July 06, 2020
Yemen’s Iran-backed Houthi militia has threatened to blow up a decaying floating storage tanker full of oil, causing major environmental damage to the Red Sea, if the eastern port city of Hodeidah falls to the UN-recognized government, a political analyst told Al Arabiya.
The Houthis have been fighting against the UN-recognized government of Abdrabbuh Mansur Hadi and the Arab Coalition since 2015 and currently control both the capital Sanaa and the strategic port city of Hodeidah, which is a key government target.
“This is one of the decisions they’re threatening to take, but they might lose the option since the ship will not last,” said Majid al-Mathhaji, political analyst, in a television interview. “The tanker will break down and the oil will be out of their control.”
The ship is currently at risk of sinking or exploding, which would flood the sea with oil and have a devastating impact on the Red Sea coral reef, Yemeni islands and the livelihood of Yemeni fishermen, according to a video released in June by the Saudi embassy in the US.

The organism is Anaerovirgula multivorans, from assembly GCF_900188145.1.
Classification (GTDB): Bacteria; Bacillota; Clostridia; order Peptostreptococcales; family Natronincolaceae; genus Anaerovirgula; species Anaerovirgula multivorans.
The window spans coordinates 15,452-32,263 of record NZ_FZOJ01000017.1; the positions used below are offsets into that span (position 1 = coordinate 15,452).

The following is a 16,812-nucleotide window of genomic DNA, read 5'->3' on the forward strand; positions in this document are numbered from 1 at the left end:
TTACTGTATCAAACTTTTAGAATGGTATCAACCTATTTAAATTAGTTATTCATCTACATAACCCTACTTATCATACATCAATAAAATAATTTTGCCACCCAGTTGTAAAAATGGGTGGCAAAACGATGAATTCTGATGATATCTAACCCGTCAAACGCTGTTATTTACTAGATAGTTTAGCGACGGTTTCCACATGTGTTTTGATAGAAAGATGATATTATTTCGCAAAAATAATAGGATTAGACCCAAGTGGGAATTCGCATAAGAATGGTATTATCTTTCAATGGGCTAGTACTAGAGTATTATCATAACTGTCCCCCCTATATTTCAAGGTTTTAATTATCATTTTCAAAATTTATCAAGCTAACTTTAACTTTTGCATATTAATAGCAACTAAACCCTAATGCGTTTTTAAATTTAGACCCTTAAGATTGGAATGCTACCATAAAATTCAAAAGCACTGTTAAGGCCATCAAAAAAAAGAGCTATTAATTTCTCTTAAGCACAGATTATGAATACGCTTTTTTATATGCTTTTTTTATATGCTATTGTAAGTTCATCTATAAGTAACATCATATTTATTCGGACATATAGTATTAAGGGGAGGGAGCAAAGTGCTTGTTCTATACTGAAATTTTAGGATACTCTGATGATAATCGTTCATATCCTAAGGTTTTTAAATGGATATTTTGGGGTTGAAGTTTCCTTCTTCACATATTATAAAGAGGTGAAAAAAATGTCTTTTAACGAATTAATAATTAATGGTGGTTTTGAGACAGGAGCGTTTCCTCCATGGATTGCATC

If the Houthis cannot use the ship as a tool for political pressure, they will likely try and gain from it financially, said al-Mathhaji.
“The crude oil is worth between $40 to $60 million and the Houthis want to take control,” the analyst told Al Arabiya. “They want to resell it, but they cannot do so legally since it belongs to the government. Therefore, by complicating the situation, [the Houthis] put pressure on international parties in an attempt to get their hands on the oil.”
The 1976 tanker, described as a “floating bomb” by the Atlantic Council in April, was left deserted after it was captured by the Iran-backed Houthi militia in March 2015.
The Houthis have also blocked several UN plans to inspect the ship to assess the scale of the damage.
The most recent incident was last month, when the Houthi militia blocked the maintenance of the aging oil tanker, according to Saudi Arabia’s embassy in the United States.